In the little flyer that came with the board, on the spread that shows the header pin functions, you'll find that PD0 and PB6 are connected together. Similarly, PD1 and PB7 are also connected together. It's my understanding that this was done for backward compatibility with the older 43oh booster boards (or something like that). So, we can't drive both pins of those pairs at the same time.
     
    The user guide for the board is spmu296.pdf, full title "Tiva C Series TM4C123G LaunchPad Evaluation Board User's Guide".
    The schematic is in the back, and shows those pins connected together.
     
    Valvano's site has a video showing the removal of the two zero-ohm resistors; it was easy to do.
    This is his video link page:  http://users.ece.utexas.edu/%7Evalvano/Volume1/E-Book/VideoLinks.htm
    Here's one link http://youtu.be/MWIX7wgS9PM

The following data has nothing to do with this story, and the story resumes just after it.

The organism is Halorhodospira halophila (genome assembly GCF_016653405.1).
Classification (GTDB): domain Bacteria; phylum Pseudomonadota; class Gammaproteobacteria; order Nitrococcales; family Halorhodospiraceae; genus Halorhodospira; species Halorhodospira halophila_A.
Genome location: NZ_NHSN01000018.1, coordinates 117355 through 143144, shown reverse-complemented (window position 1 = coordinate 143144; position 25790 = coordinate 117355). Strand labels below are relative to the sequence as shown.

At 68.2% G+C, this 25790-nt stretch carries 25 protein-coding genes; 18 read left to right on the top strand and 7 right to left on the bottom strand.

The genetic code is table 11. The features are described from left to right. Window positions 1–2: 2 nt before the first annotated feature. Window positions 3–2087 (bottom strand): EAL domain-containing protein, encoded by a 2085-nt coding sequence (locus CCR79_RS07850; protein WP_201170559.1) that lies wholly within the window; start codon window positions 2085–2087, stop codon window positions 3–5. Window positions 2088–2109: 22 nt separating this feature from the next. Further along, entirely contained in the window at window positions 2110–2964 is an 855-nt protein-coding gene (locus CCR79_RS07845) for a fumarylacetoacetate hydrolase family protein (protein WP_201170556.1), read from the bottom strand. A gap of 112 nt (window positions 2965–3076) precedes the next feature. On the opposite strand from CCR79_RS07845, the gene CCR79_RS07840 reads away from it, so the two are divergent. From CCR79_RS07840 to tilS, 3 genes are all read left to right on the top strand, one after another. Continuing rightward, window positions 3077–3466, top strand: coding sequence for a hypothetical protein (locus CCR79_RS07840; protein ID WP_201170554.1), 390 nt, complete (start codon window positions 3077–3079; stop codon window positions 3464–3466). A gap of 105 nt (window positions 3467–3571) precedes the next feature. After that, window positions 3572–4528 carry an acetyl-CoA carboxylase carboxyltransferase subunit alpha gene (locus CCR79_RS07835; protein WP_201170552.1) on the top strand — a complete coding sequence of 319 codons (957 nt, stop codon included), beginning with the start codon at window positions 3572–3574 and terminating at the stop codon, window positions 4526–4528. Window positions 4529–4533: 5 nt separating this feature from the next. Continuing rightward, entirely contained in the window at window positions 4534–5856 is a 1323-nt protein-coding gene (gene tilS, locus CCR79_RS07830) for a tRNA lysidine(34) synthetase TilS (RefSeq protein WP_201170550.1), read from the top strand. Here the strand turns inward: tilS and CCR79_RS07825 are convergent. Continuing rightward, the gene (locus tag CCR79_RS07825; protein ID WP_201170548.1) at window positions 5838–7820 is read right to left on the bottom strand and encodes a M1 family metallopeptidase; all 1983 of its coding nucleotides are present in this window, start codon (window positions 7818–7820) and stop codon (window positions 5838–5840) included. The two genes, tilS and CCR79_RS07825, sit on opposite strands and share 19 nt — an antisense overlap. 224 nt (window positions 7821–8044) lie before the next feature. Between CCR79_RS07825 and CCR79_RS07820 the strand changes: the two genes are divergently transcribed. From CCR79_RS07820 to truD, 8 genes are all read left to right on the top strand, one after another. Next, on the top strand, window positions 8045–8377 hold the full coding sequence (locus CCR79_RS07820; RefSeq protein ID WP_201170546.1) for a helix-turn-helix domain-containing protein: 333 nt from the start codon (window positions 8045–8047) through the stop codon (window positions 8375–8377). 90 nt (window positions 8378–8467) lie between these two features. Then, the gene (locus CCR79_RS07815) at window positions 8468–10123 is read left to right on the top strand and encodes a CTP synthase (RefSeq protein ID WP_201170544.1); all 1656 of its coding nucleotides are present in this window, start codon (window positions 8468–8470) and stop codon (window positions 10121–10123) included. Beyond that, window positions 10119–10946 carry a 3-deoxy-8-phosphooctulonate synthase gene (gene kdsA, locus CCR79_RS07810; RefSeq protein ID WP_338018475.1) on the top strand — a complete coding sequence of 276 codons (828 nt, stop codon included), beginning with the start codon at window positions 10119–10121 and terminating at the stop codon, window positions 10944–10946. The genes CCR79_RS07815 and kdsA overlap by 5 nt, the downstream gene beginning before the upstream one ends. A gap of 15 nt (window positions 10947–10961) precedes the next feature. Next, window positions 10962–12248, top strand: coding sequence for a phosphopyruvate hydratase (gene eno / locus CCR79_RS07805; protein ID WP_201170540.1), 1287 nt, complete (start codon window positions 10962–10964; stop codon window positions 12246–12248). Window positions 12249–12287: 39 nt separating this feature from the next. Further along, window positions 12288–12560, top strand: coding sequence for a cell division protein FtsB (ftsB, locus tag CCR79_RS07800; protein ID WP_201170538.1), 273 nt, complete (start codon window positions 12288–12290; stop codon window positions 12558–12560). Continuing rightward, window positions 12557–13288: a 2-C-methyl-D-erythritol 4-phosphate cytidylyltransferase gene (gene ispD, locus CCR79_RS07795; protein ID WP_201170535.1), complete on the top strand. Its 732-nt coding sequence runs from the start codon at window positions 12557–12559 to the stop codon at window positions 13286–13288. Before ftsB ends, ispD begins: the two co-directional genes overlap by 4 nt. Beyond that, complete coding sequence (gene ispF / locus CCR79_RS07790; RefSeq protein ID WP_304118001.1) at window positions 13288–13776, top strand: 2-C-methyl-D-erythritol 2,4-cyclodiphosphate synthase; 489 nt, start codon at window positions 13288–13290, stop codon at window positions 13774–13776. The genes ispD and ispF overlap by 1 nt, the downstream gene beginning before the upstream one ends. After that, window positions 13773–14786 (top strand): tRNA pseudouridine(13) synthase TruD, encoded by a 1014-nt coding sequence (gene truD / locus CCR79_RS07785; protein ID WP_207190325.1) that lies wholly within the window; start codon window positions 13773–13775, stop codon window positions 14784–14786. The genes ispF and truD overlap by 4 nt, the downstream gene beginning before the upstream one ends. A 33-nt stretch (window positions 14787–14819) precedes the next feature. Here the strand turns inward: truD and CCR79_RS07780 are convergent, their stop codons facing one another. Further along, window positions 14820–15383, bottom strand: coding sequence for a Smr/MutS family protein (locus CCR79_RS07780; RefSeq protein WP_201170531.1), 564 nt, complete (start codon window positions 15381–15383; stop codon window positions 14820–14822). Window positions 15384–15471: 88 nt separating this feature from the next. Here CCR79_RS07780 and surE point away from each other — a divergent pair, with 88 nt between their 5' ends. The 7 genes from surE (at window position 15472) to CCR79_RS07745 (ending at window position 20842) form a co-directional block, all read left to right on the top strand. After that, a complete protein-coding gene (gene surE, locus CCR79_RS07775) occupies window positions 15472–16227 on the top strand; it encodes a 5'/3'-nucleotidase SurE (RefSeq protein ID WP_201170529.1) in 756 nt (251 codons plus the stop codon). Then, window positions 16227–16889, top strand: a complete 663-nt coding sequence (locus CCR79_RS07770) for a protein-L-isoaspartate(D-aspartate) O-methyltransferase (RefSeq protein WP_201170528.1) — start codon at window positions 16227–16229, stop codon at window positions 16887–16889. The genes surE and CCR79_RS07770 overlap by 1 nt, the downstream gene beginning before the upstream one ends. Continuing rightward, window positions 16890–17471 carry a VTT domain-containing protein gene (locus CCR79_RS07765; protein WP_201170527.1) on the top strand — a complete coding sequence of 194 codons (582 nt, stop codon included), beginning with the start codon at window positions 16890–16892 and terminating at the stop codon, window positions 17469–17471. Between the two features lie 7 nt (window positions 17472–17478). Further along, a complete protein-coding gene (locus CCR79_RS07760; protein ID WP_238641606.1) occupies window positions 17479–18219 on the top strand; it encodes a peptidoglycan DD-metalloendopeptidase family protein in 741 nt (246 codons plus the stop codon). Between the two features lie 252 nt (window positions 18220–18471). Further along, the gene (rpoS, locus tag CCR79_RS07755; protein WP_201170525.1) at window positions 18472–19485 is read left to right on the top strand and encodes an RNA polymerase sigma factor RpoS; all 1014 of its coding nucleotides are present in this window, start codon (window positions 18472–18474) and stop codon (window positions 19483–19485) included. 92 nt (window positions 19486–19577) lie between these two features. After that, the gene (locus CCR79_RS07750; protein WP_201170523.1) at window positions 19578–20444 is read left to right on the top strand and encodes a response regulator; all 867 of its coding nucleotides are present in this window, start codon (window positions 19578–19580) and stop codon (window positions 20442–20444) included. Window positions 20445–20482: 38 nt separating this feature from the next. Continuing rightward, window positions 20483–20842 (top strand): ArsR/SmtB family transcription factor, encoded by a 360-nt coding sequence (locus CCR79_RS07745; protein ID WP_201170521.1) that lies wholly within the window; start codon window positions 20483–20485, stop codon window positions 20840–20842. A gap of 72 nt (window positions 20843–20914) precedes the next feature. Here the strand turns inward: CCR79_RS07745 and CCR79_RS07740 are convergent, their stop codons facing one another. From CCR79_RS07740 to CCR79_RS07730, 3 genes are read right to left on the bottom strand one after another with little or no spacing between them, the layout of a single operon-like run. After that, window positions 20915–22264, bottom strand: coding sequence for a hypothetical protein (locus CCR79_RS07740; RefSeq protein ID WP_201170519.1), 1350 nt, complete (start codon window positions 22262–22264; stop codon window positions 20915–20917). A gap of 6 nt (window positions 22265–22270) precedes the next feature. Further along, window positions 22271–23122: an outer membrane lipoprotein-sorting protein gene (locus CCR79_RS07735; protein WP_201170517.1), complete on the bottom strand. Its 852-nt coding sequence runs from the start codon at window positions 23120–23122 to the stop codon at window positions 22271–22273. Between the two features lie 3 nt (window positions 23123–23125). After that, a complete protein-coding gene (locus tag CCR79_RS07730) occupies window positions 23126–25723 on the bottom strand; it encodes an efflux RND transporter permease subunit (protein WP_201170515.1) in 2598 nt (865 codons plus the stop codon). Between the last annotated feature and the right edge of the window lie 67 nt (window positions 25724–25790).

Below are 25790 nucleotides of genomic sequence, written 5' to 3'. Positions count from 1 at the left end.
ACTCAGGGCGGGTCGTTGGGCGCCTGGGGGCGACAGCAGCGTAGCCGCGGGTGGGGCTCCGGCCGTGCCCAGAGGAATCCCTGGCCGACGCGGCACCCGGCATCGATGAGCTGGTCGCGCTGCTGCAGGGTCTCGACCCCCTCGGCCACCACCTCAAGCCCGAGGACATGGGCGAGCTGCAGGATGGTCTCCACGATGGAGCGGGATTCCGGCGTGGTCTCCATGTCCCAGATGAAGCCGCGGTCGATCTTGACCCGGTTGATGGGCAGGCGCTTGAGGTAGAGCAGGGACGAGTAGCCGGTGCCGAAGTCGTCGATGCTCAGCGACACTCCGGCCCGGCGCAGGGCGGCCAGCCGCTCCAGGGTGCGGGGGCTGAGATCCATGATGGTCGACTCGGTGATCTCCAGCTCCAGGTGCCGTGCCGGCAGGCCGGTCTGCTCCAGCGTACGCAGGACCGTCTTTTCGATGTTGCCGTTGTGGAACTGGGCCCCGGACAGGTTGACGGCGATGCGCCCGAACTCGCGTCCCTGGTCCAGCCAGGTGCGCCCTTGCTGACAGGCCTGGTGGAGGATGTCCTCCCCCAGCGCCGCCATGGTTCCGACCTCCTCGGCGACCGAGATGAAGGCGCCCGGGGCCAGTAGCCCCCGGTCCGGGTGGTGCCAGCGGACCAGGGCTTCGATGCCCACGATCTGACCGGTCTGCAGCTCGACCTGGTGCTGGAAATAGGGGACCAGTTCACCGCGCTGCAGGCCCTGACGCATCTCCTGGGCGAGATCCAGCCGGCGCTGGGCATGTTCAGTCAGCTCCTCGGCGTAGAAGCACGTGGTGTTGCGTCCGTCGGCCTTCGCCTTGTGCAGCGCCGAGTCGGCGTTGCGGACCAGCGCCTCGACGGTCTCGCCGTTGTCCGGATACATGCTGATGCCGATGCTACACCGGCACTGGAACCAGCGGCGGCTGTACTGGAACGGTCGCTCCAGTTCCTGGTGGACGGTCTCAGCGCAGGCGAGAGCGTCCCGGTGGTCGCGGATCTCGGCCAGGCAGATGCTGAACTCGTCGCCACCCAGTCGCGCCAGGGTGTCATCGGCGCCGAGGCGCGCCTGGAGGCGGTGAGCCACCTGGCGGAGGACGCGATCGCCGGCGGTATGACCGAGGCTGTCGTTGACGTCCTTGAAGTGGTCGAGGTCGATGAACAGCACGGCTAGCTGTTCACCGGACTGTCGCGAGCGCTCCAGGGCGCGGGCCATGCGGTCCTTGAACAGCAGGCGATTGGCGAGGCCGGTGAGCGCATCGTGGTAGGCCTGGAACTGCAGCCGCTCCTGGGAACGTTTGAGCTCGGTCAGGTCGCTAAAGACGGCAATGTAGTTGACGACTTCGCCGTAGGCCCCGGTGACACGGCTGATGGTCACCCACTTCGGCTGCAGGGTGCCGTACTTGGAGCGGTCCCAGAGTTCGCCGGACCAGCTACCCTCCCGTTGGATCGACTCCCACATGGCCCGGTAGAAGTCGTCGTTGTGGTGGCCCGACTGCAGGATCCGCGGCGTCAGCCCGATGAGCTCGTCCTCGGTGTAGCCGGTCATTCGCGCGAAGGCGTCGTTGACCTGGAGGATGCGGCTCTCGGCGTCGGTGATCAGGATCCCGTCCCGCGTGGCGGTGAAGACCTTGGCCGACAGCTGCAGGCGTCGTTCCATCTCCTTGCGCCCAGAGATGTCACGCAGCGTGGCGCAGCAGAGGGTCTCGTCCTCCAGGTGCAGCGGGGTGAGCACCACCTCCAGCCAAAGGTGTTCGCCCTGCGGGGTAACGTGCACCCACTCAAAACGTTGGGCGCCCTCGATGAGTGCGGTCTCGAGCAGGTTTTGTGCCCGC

And the other: https://s3.amazonaws.com/edx-course-videos/ut-embedsys/UTXUT601T114-G018400_100.mp4
     
    Have fun!
  13. Like
    mgh got a reaction from tripwire in Tiva TM4C GPIO pins with "two logic-high states"   
    It's a great little board, isn't it!  :-)
     
    In the little flyer that came with the board, on the spread that shows the header pin functions, you'll find that PD0 and PB6 are connected together. Similarly, PD1 and PB7 are also connected together. It's my understanding that this was done for backward compatibility with the older 43oh booster boards (or something like that). So, we can't drive both pins of those pairs at the same time.
     
    The user guide for the board is spmu296.pdf, full title "Tiva C Series TM4C123G LaunchPad Evaluation Board User's Guide".
    The schematic is in the back, and shows those pins connected together.
     
    Valvano's site has a video showing the removal of the two zero-ohm resistors; it was easy to do.
    This is his video link page:  http://users.ece.utexas.edu/%7Evalvano/Volume1/E-Book/VideoLinks.htm
    Here's one link http://youtu.be/MWIX7wgS9PM
    And the other: https://s3.amazonaws.com/edx-course-videos/ut-embedsys/UTXUT601T114-G018400_100.mp4
     
    Have fun!